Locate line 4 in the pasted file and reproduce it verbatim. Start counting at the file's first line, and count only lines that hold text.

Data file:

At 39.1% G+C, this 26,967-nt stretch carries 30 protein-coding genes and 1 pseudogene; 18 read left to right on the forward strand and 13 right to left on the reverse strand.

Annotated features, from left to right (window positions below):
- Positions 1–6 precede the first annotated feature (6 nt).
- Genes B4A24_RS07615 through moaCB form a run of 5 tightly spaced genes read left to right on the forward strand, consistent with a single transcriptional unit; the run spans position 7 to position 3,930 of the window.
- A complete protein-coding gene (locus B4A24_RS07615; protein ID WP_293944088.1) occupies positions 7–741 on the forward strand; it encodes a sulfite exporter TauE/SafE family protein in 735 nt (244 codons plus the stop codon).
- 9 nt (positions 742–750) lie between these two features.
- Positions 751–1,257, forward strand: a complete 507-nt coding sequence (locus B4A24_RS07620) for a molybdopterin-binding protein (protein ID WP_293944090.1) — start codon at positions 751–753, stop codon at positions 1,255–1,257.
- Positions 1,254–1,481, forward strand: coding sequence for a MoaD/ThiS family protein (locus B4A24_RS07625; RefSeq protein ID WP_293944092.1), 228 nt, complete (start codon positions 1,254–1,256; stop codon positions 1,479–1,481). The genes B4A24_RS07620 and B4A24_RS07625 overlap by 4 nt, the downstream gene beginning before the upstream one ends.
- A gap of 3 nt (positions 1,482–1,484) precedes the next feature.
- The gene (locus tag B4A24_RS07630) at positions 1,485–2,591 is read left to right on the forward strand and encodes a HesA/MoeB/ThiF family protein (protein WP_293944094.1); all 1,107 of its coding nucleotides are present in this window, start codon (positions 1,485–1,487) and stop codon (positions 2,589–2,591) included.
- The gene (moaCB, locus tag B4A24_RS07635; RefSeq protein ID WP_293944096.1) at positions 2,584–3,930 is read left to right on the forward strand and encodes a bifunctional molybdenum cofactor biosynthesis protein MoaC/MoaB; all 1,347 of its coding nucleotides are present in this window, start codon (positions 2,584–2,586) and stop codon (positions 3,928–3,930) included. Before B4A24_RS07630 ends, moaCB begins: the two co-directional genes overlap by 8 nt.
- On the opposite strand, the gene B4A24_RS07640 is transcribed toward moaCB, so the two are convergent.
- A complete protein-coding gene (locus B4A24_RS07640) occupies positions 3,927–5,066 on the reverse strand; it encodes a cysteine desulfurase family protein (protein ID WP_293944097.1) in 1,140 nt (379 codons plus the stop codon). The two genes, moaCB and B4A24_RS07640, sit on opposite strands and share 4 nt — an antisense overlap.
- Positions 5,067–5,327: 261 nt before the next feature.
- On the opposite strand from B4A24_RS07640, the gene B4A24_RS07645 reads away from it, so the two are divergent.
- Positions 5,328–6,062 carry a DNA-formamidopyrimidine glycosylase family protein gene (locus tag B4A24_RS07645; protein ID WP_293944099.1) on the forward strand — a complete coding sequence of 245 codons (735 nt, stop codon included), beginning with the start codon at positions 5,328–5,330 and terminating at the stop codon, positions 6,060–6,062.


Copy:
- Genes B4A24_RS07615 through moaCB form a run of 5 tightly spaced genes read left to right on the forward strand, consistent with a single transcriptional unit; the run spans position 7 to position 3,930 of the window.